According to Allistair Brown, one of the reasons he and his brother, Laurence, chose the Shorthorn breed to enter the beef stud industry in 2003 was its decline in popularity in South Africa over the past few decades.
This, says Allistair, is despite the Shorthorn’s genetic contribution to more than 40 breeds across the world, not least of all the Bonsmara.
“Because there are not many around in South Africa, we felt it was a quality breed we could take and go somewhere with,’’ he says.
“We’re focusing on driving maternal traits, together with the complementary carcass traits associated with Shorthorns, while marketing the commercial advantages of the renowned heterosis offered by Shorthorns in crossbreeding programmes across the world.’’
The Beef Shorthorn
The Brown brothers, who grew up on a livestock farm near Cathcart in the Eastern Cape, inherited some Hereford and Braford-type animals in the early 2000s from their father, who was scaling back his farming operation.
They ran them in the Cathcart and Queenstown districts, a venture that proved to be the platform for their future Beef Shorthorn initiative. In the meantime, they conducted research on the breed, which included reading the works of Prof Jan Bonsma and Laurence Lasater, that confirmed the British breed’s global reach and rich history in South Africa since the mid-1800s.
In 2003, they committed to the British breed, and from the very beginning, made it their strategy to purchase as many South African Beef Shorthorn dam lines as possible (a large proportion from dispersal sales).
They then used them in a timed artificial insemination (TAI) programme, with semen sourced from Ireland, Australia, the US and Canada.
In 2009, the brothers relocated their cattle to the 236ha former dairy farm of Forest Glade near Alexandria, an area notorious for its virulent heartwater, redwater and gallsickness, and soon calved 41 cows and heifers.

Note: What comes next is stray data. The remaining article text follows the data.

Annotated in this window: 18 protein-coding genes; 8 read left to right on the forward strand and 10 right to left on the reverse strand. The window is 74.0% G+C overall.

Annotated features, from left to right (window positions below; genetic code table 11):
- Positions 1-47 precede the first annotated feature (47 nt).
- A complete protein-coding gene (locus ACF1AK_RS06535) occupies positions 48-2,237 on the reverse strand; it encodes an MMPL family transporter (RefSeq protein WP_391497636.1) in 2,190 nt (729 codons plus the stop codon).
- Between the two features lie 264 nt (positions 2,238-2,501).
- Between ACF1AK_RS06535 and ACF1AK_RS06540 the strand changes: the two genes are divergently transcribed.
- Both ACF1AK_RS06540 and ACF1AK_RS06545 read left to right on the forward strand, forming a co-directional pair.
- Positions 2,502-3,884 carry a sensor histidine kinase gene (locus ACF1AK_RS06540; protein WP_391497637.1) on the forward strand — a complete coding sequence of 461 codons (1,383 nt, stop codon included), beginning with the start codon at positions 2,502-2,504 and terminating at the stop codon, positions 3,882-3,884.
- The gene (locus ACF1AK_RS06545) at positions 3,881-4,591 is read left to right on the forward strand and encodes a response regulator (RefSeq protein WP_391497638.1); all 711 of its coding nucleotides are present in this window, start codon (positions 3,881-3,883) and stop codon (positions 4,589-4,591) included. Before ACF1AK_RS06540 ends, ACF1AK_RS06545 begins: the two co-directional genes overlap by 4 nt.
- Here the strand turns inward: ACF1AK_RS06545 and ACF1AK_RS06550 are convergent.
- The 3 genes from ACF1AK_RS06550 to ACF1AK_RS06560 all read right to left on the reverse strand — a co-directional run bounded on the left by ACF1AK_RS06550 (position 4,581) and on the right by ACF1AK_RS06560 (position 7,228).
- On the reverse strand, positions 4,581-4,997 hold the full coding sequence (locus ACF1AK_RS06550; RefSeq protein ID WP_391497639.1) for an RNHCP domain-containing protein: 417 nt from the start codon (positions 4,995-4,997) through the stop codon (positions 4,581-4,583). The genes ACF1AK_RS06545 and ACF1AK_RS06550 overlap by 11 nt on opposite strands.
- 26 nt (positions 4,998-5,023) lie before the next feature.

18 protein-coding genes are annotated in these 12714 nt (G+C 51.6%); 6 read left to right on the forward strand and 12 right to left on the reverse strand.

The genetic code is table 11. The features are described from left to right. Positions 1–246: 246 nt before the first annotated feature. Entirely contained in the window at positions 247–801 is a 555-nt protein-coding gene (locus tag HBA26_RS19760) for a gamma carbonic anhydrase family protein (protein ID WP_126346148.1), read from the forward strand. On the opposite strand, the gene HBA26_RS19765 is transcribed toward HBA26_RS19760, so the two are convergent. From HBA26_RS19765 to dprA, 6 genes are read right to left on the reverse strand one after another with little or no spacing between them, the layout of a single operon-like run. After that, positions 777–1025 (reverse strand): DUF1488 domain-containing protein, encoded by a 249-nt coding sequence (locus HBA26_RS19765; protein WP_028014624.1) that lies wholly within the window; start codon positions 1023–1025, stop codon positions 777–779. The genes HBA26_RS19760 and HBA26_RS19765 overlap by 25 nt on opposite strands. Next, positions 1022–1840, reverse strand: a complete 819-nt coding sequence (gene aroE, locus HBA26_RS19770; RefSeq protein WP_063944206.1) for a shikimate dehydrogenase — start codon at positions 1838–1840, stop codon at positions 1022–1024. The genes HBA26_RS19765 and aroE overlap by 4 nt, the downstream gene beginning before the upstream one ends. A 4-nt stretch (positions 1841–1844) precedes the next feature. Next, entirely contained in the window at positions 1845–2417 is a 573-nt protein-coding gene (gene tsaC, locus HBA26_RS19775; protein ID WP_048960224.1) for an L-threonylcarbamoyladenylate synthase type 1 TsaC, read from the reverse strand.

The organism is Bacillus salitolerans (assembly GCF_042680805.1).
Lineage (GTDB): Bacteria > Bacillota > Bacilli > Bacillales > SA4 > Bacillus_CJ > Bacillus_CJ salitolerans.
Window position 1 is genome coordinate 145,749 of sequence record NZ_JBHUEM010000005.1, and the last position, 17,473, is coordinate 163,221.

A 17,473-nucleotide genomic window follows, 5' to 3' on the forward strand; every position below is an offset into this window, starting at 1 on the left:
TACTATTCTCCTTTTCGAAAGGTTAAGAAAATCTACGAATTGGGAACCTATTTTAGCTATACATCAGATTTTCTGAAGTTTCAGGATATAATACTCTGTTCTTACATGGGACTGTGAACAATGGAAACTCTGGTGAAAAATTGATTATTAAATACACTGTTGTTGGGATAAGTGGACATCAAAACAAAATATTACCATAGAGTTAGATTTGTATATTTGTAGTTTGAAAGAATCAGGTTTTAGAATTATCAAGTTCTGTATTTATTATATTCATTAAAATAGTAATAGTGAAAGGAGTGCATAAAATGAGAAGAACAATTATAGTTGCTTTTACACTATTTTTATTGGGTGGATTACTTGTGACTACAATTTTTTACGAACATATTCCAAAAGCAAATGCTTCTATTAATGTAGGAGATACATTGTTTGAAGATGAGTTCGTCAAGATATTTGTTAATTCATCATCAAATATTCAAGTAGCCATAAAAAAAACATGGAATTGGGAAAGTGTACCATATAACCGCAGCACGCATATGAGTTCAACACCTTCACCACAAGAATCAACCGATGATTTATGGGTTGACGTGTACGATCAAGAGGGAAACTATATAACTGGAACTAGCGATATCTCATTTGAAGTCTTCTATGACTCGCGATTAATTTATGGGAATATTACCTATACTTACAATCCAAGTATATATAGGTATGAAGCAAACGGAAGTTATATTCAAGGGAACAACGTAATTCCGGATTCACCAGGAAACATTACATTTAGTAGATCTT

Today, Forest Glade is home to not one, but two studs owned by the Browns, amounting to 120 registered females. Between three and six bulls are sold a year to mostly commercial farmers (a top price of R44 000 has been achieved) for use in crossbreeding programmes.
Between three and five of these bulls are Phase C performance-tested annually. Last year, one was announced as the Agricultural Research Council’s (ARC) National Special Performance Beef Shorthorn test class bull, a significant achievement for the brothers.
Two Shorthorn studs
The Duncraggan Beef Shorthorn stud of 100 females was built up by purchasing dam lines (and a bull) from breeders who included John Rigby (Makhanda); Robin Halse (Sterkstroom); Ted Matthews (Tsitsikamma region); Gray Edwards (Stutterheim) and the Primeston stud (Bedford).
Females were also bought at Halse and Matthews’ dispersal sales in 2007 and 2009 respectively.
To broaden the genetic base, in-calf Bonsmara cows were purchased from Norton Thompson’s Glen Glyde Bonsmaras near Komga in 2009, and eventually put to self-bred Beef Shorthorn bulls.
Offspring from this cross-breeding programme were introduced to the stud via the appendix system, and Allistair recalls how deeply impressed he was with the first-generation offspring, which showed exceptional hybrid vigour.
In 2013, the Primeston Beef Shorthorn stud, one of the oldest Shorthorn studs in the country, came onto the market. Although it had by then decreased to just seven cows, the herd can be traced back to 1861, when Messrs George King and Sons of Bedford imported a few dairy-type Shorthorn heifers and a bull from Britain.
During the 1800s, lactating Primeston cows were swapped for Shorthorns on British ships rounding South Africa en route to Australasia, an arrangement that proved to be an effective way of sourcing much-needed new genetics from Britain.
By the 1970s, the Primeston herd was being selected exclusively for beef, so when they presented themselves for sale about 40 years later, the Brown brothers jumped at the opportunity.